RE:Thinking Movie Claims Being ‘Good at School’ Means Knowing How to Play the ‘Game of School’

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CMRubinWorld’s new interview with Rachel Ferro, co-director of the acclaimed new film RE:THINKING says being “good at school” is about memorizing answers, not about “thinking” and becoming a lifelong learner.

An important new documentary film, RE:THINKING, examines the education approaches of three public schools which are innovating learning in the United States. In an interview with CMRubinWorld, acclaimed documentary filmmaker Rachel Ferro explains that over the course of making the film she learned that “a traditional education does not encourage thinking, instead it encourages conforming to a system that doesn’t value the individual child and completely misses the point when it comes to learning.” Ferro argues that when a student is used to being meta-cognitive they can, “take ownership over their own learning process,” and that this, “leads to much deeper understanding of whatever it is they are learning about.”

When asked by C.M. Rubin what being “good at school” should mean, Ferro discusses the importance of building new knowledge: “…being good at school should mean asking questions instead of memorizing answers…understanding how you think about things and using that knowledge for the purpose of building new knowledge rather than just consuming information.”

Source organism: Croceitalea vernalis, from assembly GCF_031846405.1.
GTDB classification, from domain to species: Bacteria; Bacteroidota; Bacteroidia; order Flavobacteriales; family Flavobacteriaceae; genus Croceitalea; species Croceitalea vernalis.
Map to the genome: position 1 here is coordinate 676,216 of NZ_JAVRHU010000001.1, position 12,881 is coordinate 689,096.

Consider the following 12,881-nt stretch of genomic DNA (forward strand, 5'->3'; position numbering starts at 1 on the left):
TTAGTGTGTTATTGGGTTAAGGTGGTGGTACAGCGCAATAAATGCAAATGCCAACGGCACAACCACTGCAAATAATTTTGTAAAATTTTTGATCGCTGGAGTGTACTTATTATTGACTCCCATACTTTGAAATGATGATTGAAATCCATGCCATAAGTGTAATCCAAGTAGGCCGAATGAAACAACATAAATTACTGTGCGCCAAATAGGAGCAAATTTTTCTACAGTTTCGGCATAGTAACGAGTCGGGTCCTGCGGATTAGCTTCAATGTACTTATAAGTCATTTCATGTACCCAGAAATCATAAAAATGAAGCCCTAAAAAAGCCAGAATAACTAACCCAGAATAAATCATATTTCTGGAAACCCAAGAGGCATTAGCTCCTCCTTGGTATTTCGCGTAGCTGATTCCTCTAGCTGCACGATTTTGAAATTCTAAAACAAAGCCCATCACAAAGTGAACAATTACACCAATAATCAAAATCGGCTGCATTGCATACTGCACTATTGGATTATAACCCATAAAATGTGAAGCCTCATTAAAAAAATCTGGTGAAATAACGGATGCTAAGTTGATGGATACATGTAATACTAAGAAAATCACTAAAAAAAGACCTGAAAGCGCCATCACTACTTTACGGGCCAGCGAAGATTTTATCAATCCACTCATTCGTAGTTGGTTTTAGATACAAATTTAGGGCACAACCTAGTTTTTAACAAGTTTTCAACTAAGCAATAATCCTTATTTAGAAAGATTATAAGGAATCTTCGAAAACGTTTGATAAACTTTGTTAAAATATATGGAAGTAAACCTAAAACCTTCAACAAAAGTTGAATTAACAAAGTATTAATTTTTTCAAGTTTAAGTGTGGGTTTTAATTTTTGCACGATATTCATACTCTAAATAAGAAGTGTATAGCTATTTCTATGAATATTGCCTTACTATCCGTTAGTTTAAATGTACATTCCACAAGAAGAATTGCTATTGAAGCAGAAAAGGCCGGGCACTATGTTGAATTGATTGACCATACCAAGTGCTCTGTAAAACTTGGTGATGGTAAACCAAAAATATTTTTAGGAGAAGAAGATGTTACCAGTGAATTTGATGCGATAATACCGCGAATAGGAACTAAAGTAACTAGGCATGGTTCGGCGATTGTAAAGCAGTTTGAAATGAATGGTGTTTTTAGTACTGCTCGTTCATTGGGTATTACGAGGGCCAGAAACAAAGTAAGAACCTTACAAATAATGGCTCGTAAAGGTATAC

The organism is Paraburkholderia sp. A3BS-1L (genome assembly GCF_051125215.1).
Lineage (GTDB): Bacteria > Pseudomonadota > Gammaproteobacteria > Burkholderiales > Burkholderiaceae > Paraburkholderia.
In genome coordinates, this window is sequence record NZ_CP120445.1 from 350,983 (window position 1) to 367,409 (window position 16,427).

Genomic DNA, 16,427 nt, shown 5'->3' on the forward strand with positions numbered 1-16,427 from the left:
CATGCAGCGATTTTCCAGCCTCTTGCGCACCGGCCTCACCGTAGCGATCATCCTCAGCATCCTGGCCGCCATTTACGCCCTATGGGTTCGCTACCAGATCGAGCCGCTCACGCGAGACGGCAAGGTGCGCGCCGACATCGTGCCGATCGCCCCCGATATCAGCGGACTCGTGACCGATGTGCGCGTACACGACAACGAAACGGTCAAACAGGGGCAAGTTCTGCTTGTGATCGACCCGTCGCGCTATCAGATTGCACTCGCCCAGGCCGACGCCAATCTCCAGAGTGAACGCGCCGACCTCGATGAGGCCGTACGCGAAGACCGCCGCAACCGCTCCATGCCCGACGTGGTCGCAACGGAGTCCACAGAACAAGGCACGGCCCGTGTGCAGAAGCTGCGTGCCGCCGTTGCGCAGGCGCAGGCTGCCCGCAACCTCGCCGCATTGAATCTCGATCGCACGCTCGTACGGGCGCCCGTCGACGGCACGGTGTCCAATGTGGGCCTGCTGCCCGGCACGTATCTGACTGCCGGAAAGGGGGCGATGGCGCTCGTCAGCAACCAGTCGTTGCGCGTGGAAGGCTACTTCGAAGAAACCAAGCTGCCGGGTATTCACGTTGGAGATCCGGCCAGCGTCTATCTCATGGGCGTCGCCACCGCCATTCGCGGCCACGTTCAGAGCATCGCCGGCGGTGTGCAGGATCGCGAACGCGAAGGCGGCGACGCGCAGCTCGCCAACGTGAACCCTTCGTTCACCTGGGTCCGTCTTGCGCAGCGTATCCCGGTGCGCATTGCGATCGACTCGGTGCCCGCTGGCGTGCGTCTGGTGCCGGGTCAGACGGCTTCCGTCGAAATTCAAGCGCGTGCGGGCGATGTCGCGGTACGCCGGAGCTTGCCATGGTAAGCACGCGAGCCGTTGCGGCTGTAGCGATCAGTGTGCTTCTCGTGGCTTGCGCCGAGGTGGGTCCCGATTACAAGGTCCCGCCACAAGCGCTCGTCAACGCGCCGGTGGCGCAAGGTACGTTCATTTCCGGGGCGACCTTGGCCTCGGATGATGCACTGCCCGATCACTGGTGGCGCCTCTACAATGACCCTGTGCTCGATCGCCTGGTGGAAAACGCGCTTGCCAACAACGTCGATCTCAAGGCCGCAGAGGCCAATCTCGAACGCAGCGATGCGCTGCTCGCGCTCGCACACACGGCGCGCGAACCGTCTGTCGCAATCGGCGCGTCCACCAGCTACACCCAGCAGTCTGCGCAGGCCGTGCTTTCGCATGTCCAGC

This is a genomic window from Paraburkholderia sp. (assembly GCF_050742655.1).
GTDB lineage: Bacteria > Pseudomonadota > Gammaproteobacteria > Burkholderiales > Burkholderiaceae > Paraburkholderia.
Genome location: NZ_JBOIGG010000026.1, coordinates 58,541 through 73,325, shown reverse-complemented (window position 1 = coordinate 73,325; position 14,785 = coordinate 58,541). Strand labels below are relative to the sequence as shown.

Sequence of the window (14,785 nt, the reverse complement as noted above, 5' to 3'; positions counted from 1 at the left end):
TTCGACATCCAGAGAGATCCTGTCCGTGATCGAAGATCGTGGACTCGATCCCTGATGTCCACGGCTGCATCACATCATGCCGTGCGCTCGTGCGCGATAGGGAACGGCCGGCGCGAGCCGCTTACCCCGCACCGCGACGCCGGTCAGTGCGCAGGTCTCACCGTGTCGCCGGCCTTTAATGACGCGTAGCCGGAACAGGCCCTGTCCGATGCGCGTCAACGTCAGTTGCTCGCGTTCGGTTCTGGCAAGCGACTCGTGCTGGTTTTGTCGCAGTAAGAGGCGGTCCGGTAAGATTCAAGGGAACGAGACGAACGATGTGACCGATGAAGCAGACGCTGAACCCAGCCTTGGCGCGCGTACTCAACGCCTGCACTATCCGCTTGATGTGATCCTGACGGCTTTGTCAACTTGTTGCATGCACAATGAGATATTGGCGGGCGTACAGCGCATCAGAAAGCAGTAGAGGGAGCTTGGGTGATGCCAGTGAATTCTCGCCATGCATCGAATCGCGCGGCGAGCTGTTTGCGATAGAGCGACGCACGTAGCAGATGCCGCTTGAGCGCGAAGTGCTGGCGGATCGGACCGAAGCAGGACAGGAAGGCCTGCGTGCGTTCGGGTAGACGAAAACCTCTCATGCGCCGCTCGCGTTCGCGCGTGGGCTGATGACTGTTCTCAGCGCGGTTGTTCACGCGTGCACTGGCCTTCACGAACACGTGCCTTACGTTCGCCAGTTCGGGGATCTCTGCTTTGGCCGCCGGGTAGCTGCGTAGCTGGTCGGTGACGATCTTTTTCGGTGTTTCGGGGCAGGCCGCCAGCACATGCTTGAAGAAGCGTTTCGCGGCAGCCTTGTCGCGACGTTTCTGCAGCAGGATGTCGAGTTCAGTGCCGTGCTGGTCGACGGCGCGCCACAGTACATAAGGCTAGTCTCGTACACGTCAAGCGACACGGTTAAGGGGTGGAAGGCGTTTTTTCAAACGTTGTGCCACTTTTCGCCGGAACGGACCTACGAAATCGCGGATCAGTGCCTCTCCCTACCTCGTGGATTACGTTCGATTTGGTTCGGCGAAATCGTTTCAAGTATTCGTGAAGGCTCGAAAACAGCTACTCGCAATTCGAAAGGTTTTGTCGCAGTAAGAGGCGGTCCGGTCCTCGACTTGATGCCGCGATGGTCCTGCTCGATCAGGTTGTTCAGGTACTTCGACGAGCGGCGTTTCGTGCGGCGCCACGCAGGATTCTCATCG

While teachers in the three schools featured agreed it was hard to predict exactly what students will need to know in the future, Ferro says they acknowledge that students need to be “flexible” with the ability to work “collaboratively” and to, “embody what it means to be a lifelong learner.”

Rachel Ferro has been the lead editor and cinematographer at Photosynthesis Productions LLC since January 2014. She is also the Director of Video at Floralia Films. She produced the documentary film, Tell Me the Day Backwards.

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CMRubinWorld launched in 2010 to explore what kind of education would prepare students to succeed in a rapidly changing globalized world. Its award-winning series, The Global Search for Education, is a highly regarded trailblazer in the renaissance of 21st century education, and occupies a widely respected place in the pulse of key issues facing every nation and the collective future of all children. It connects today’s top thought leaders with a diverse global audience of parents, students and educators. Its highly readable platform allows for discourse concerning our highest ideals and the sustainable solutions we must engineer to achieve them. C. M. Rubin has produced over 500 interviews and articles discussing an extensive array of topics under a singular vision: when it comes to the world of children, there is always more work to be done.

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